A small town can become so self-contained and isolated, so self-involved in its own goings-on, that it can feel like a reality all its own. In Mercer, Ohio, the Midwestern setting of Amazon’s Tales from the Loop series, that feeling is magnified by a synecdoche of strangeness: The Loop, a device that’s fantastical physical function is left as vague as the intentions of its creator Russ (Jonathan Pryce). The thrumming black sphere at its center, locked beneath a concrete facility filled with scientists and mathematicians, makes the impossible possible. Life, otherwise, goes on. With limited explanation and an excess of empathy, the stark and lovely vignettes are a touching blend of intimacy and otherworldliness, like diary entries sent from an alternate dimension.
Creator Nathaniel Halpern adapts Swedish artist Simon Stålenhag’s sci-fi source of the same name, which blends alt-history anthropology and techno-archeology, into this reimagined and loosely linked anthology. Americanized to Ohio, the stories of Mercer play out like the Voyager’s Golden Records—teaching viewers from another world how the basic elements of life work in this realm. Memory, loss, regret, loneliness, even unrepentant horniness—Tales from the Loop skews less Black Mirror than it does the best episodes of Twilight Zone, where the genre setting merely kickstarts a more evocative piece of naturalist drama. Sometimes the sci-fi elements add layers and depth, but they often just support and color the humanity Halpern writes into the stories.
Mercer is a one-company town—sometimes beautiful in its simplicity, sometimes bleak, beige, and brutal—peppered with Star Wars-like sci-fi mundanity. Robots aren’t shiny and new; mechanical wonders are used to dispose of garbage. Retro Middle American frump becomes all the more impressive because it takes its impossible components for granted. It’s reflected in the fashion, where color-coded kids listen to adults decked out in refracted Americana (mimicking something like Japanese brand Engineered Garments’ take on traditional workwear), as well as the storylines, which deal with growing up, death, and love. The show retains its Swedish roots only subtly, with Ingmar Bergman’s Summer with Monika marqueed on the local theater, and a tempo more inclined to take things in half time.
In the three episodes I was given to review (the season’s first, fourth, and sixth), Tales from the Loop spins Steven Spielberg’s Amblin yarns in their most mature form. A child’s perspective brushes against adult problems, while adulthood’s complexities find uncanny solutions. The natural paraphernalia of childhood—fireflies in jars, strange rocks, pristine pinecones—are just as prevalent as the supernatural. Life and death are seen from between the leaves of a climbed tree. Cole (Duncan Joiner) is a charming guide through all this. Rebecca Hall, who plays his mother Loretta, is excellent while Ato Essandoh, who’s already made a name for himself by becoming a meme from various small roles (he’s the “Jesus Christ, it’s Jason Bourne” guy) finally gets the breakout role he’s deserved.
That all takes place in the sixth episode, where The One I Love’s Charlie McDowell retreads ground filled with imperfect love and imperfect doubles. His and director Mark Romanek’s first episode are both great and touching, but it’s Andrew Stanton’s fourth episode that hits you in the gut. One of Pixar’s melancholy best (WALL-E) is turned loose on a poignant hour that comes at a time when mortality is in the forefront of society’s consciousness: if you’re craving an ugly cry, Stanton gives you all you need to let it out. It helps that Pryce is Stanton’s muse throughout the episode. (We are all blessed by Jonathan Pryce.)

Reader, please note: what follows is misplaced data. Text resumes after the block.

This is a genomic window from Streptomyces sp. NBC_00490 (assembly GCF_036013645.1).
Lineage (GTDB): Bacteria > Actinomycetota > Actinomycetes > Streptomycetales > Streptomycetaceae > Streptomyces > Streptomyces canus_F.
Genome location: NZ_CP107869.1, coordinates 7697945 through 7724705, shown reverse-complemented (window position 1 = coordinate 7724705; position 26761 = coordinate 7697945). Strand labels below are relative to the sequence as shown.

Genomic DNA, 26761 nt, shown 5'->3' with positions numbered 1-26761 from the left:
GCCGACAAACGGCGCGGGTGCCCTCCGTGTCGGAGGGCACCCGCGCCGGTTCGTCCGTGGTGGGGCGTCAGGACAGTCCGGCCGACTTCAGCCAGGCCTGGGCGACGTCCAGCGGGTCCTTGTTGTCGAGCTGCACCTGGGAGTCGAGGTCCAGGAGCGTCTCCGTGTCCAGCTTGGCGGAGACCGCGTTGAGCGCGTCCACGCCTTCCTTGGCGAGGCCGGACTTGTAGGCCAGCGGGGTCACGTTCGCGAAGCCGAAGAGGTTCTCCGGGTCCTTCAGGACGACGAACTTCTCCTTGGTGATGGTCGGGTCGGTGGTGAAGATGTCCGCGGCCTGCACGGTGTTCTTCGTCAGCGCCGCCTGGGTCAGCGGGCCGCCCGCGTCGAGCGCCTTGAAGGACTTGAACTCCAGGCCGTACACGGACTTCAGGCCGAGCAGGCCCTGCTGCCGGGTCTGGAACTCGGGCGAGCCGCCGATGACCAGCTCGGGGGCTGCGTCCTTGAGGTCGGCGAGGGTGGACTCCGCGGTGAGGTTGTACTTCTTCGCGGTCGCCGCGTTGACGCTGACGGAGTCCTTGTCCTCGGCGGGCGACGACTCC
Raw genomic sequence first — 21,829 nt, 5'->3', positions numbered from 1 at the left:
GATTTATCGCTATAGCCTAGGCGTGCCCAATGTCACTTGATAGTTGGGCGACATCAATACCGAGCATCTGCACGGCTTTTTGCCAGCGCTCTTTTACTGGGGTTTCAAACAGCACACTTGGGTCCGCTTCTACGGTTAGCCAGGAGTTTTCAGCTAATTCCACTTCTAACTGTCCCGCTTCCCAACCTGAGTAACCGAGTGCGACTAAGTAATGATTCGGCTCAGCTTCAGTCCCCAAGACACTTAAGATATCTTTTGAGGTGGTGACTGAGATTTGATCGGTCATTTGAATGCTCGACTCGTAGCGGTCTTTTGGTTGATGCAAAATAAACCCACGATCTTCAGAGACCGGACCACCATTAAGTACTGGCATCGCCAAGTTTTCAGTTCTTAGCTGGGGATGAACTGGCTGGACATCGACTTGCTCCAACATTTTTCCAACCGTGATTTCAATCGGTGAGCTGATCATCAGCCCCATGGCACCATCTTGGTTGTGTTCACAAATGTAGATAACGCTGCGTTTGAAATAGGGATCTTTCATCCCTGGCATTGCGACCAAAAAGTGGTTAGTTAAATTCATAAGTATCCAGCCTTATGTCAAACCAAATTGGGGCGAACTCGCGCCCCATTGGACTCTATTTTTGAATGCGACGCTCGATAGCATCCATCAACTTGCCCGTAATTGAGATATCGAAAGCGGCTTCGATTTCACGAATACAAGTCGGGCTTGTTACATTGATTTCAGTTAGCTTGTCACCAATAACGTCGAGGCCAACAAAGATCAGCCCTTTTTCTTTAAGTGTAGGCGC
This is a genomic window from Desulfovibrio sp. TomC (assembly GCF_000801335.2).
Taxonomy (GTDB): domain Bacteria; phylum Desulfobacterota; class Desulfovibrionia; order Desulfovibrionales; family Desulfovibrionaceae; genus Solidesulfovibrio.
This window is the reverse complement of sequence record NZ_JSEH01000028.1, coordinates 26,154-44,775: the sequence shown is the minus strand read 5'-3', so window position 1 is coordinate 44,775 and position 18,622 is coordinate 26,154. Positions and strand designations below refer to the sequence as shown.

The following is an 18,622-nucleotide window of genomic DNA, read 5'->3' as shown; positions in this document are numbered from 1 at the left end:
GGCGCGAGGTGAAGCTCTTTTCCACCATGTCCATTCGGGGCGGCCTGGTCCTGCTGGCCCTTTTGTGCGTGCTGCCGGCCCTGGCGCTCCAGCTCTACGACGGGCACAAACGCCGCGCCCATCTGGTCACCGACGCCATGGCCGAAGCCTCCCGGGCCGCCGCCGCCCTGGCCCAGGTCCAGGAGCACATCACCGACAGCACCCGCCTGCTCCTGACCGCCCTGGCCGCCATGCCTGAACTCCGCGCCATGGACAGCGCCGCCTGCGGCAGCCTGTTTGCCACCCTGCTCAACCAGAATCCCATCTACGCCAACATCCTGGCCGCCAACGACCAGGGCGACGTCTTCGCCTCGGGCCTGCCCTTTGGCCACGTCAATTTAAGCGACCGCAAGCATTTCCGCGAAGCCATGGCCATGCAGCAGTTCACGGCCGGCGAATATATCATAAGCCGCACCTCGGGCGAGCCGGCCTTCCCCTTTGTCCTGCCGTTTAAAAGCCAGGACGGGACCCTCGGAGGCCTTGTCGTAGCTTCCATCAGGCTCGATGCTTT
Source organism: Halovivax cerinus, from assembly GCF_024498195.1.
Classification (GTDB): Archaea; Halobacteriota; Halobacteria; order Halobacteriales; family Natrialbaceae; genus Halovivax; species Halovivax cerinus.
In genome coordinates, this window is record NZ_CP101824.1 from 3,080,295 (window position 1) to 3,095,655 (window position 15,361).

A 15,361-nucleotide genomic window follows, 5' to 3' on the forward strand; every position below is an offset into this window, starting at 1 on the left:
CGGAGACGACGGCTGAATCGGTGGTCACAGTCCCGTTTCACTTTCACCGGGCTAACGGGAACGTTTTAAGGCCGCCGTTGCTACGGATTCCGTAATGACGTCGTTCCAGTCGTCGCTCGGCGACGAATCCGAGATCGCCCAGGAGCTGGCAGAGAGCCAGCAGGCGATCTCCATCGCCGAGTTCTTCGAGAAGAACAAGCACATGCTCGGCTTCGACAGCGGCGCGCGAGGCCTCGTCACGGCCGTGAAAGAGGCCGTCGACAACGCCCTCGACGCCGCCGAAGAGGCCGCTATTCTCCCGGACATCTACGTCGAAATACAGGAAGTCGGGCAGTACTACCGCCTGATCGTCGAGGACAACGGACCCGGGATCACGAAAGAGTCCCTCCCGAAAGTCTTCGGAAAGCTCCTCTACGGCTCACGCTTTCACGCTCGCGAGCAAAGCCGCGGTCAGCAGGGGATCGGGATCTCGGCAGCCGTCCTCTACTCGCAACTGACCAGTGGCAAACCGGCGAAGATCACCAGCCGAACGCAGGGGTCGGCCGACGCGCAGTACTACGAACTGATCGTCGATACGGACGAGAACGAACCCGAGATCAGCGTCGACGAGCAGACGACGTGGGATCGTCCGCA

The episodes all feel quite different in tone, though with the resonating similarity of the universe. It’s good worldbuilding adapted into good worldbuilding—each episode sounds like a story you could hear over a night sitting at a strange city’s single bar. And since they share the same writer (Halpern), the strengths and weaknesses persist despite plot differences or aesthetic choices. Romanek’s gorgeous, tactile use of hands and shadows coupled with McDowell’s crushing silhouettes are linked by the narratives’ pros and cons. Halpern’s plots are moving and meaty, but the dialogue can sometimes hit a little on the nose for an otherwise poetic show (as can the intense musical cues).
Ultimately, however, Tales from the Loop is that rare sci-fi show: one that trusts us to breathe in deep the oddities of its world, accept that we aren’t going to know everything, and climb aboard anyways. That trust, built with its tactful scene-setting and human-sized troubles, allows for easy investment in deceivingly simple dramas. If the rest of the episodes are as touching, moving, and casually engaging as what I’ve seen from The Loop, Amazon already has one of the year’s sharpest pieces of sci-fi.
Tales from the Loop premieres April 3rd on Amazon Prime.
Jacob Oller is a film and TV critic whose writing has appeared in The Guardian, The Hollywood Reporter, Vanity Fair, Interview Magazine, Playboy, SYFY WIRE, Forbes, them, and other publications. He lives in Chicago with his two cats and a never-ending to-do list of things to watch. He likes them (the cats and the list) most of the time. You can follow him on Twitter here: @jacoboller.
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